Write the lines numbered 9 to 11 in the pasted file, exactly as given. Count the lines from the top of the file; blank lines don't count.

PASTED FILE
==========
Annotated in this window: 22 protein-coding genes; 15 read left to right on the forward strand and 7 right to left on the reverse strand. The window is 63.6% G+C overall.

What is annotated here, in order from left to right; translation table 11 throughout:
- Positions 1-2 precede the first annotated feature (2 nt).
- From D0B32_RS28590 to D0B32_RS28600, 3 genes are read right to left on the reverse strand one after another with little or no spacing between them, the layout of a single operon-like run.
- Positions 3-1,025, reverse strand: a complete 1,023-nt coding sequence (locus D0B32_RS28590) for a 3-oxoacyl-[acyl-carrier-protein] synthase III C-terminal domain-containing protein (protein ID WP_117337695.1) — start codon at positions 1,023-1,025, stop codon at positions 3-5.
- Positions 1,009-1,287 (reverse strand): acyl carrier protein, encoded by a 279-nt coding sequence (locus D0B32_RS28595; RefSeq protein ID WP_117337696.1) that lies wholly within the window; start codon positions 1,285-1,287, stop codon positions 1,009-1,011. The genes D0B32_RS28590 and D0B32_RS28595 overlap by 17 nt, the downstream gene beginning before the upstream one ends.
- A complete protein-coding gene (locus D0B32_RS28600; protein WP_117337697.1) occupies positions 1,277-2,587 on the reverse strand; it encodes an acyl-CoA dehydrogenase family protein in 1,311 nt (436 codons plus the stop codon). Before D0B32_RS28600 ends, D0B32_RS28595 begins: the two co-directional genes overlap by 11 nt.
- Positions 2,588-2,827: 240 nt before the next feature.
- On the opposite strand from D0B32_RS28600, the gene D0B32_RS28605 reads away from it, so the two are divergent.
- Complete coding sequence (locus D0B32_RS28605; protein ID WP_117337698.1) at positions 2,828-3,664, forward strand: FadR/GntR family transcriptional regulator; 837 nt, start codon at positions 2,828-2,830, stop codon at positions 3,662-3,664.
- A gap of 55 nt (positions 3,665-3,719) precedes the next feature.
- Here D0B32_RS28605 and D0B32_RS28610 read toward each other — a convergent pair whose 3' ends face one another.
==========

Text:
- On the opposite strand from D0B32_RS28600, the gene D0B32_RS28605 reads away from it, so the two are divergent.
- Complete coding sequence (locus D0B32_RS28605; protein ID WP_117337698.1) at positions 2,828-3,664, forward strand: FadR/GntR family transcriptional regulator; 837 nt, start codon at positions 2,828-2,830, stop codon at positions 3,662-3,664.
- A gap of 55 nt (positions 3,665-3,719) precedes the next feature.